Oh my gosh, the yo-kai; we have to talk about them.  Stat-wise they are far deeper than your typical pokemon.  As I alluded to in the previous paragraph, each yo-kai is part of a different tribe, for a total of eight tribes.  Each tribe has generally has a different role in battle, such as fighters, healers, etc.  I say generally because it isn't a hard rule, and you will find certain yo-kai that do not fit the mold of their tribe.  Also yo-kai all have different attributes (fire, lightning, restoration, etc.) and you will the same predictable vulnerabilities one would expect, though they tend to skew more to vulnerability to attributes than immunity from them.  Finally, all yo-kai have two different attitudes that affects how they act in battle.  The first dictates how likely they are to - well, loaf around and be lazy - during a battle.  The second shows their general behavior in battle.  For example, if my Tattletell is "carefree and gentle," I know she is more likely to use her heal technique in battle (gentle) but also very likely to start loafing about and not do anything (carefree).  To a certain extent this can be changed out of battle using book items, but certain yo-kai cannot be changed from who they are, which is interesting, I think.

Since this is October I should probably throw in something scary, right?  Well, during your wanderings occasionally everything will freeze, your watch icon will change to a red face, and you will get sucked into Terror Time, a minigame with a chance to pick up a total of five (often nice) treasures!  The first time it caught me completely off guard.  One moment I was walking out of my characters house, then the next moment the whole world went all Persona on me and I had to play cat and mouse with a massive Oni and his henchman.  I won't explicitly say I was scared, but when that thing started chasing me it really brought back some serious childhood nightmares as I ran for the "exit."  I'll admit that I kind of got caught up in the moment, and was gently told (by the game) that if the massive Oni managed to get me I would only wake up in my bed the next day, sans any goodies I found (which tend to be rather good), and not be messily murdered on the street as a giant Oni normally do.  Okay it didn't say the last part, but that is what I genuinely thought at the time.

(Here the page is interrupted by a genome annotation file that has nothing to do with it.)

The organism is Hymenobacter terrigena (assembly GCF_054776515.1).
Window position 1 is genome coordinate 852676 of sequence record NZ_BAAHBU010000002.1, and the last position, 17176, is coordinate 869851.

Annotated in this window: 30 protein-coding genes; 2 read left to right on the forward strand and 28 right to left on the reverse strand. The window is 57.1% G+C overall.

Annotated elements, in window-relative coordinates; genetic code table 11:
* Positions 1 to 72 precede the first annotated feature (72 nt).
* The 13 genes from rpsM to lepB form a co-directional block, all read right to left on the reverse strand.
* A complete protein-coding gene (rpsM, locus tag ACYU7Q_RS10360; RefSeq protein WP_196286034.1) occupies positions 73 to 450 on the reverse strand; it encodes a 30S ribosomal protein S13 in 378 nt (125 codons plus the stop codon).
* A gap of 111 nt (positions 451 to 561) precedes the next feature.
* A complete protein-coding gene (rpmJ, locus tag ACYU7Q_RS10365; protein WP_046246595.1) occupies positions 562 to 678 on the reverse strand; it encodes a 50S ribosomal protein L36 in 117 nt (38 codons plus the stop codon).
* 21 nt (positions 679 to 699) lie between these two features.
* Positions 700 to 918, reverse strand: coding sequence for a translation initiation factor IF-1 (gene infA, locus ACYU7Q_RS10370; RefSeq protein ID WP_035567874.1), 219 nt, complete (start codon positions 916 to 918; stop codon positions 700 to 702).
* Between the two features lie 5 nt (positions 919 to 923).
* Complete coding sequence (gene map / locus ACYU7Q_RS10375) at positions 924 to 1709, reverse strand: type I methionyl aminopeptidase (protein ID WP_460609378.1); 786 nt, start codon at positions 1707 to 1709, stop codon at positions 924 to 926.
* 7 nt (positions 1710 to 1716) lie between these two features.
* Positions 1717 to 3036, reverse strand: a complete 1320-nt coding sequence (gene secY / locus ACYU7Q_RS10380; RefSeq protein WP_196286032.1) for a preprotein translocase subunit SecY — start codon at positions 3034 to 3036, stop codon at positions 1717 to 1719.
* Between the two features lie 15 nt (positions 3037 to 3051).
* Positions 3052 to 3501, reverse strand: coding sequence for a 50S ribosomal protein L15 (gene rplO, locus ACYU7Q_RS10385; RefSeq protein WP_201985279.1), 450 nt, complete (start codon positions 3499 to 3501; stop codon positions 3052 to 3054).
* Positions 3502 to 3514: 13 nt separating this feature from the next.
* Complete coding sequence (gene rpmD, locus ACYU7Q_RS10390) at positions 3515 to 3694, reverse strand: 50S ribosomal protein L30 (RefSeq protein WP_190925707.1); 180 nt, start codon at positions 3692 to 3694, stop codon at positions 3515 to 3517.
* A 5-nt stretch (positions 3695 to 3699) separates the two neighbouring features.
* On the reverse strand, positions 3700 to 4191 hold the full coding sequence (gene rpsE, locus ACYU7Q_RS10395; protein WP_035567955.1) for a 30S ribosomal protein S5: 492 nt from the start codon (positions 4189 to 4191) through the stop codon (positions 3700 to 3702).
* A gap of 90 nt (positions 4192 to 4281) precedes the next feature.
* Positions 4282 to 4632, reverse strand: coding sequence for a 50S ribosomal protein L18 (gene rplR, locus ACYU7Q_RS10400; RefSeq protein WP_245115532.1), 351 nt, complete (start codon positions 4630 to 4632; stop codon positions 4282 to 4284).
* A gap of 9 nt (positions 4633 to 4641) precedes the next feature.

The Fireworks Festival, very similar to the same Festival in Persona 4: Golden

While I didn't expect to, I ended up totally loving this game, warts and all.  When I bought it I lamented a bit, as I had no real intentions of playing it, rather the price ($5) attracted me, but now I find myself making changes I didn't anticipate:  I've completely shuffling around my "To Buy" list, adding several games Yo-kai games and purchased a "grip" for my 2DS XL so that it would be more comfortable to hold for long periods of time.  I've even looked ahead to the (hopefully) eventual Western release of Yo-kai Watch 4 on Switch, which makes serious changes to the game (full 3D and a battle system that resembles Ni No Kuni) that really have me both excited and curious for what the future holds.  But despite all of that, I can't forget the real reason I'm playing the game: The setting.  Well, almost.

NOTE: I originally wrote this at the end of August, within a week of playing and beating the game.  At this time, one could find the game at any number of Five Below stores but now I am not so sure.  However, the game can still be found in abundance on auction sites such as eBay, often for less than $8 shipped.  But if it is a possibility, I would still check Five Below.

Thanks for reading!



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Comments
 
I played Yo-Kai Watch basically when it came out (I got it for Christmas that year) and boy do I love that battle system. People just think it's a bad kiddy Pokemon clone but that battle system is SO much more involved than any pokemon game. I recall the boss at the end being pretty hard but mostly a huge task on me constantly spinning that wheel to heal and "purifiy"/"purge" my yo-kai. I still have 2 sitting on my shelf waiting to be played, maybe I'll play it sometime soon now that you reminded me how much I liked the first game.
 
This game is also being remade for the Switch as well!
 
@Lazyperson: I agree.  Slow turn-based battles are hard to get back into after Yokai, especially the bosses.  If you like one you will like two, I think.  There is a lot of filler in the story that slows it down a bit, but there is just so much quality content one could easily spend scores of hours plumbing the depths - and I have!

@Link41: I know!  Given how abysmally Yokai 3 sold in the West I've not holding out hope.  Maybe if Yokai 4 sells well...  I don't know.  If it came out I'd pay for it.
 
To be fair almost all the last few 3DS games that came out sold like crap. I'm assuming those last two Mario & Luigi games are what helped bankrupt AlphaDream...